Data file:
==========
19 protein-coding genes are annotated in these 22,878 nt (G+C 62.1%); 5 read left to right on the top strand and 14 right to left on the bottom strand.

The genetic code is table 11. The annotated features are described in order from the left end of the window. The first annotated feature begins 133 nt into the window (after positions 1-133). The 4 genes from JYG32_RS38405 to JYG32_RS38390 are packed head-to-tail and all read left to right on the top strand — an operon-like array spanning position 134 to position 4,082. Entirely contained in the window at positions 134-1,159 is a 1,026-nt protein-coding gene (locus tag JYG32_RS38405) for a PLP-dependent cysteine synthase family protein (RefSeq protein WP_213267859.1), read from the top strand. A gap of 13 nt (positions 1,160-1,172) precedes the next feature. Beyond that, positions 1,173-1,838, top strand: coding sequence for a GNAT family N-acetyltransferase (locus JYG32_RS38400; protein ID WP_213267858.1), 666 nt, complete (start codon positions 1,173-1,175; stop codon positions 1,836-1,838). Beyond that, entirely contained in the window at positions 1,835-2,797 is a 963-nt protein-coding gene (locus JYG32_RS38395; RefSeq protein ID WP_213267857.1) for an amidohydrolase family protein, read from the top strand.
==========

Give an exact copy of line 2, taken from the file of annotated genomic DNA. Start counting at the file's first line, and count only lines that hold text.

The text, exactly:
The genetic code is table 11. The annotated features are described in order from the left end of the window. The first annotated feature begins 133 nt into the window (after positions 1-133). The 4 genes from JYG32_RS38405 to JYG32_RS38390 are packed head-to-tail and all read left to right on the top strand — an operon-like array spanning position 134 to position 4,082. Entirely contained in the window at positions 134-1,159 is a 1,026-nt protein-coding gene (locus tag JYG32_RS38405) for a PLP-dependent cysteine synthase family protein (RefSeq protein WP_213267859.1), read from the top strand. A gap of 13 nt (positions 1,160-1,172) precedes the next feature. Beyond that, positions 1,173-1,838, top strand: coding sequence for a GNAT family N-acetyltransferase (locus JYG32_RS38400; protein ID WP_213267858.1), 666 nt, complete (start codon positions 1,173-1,175; stop codon positions 1,836-1,838). Beyond that, entirely contained in the window at positions 1,835-2,797 is a 963-nt protein-coding gene (locus JYG32_RS38395; RefSeq protein ID WP_213267857.1) for an amidohydrolase family protein, read from the top strand.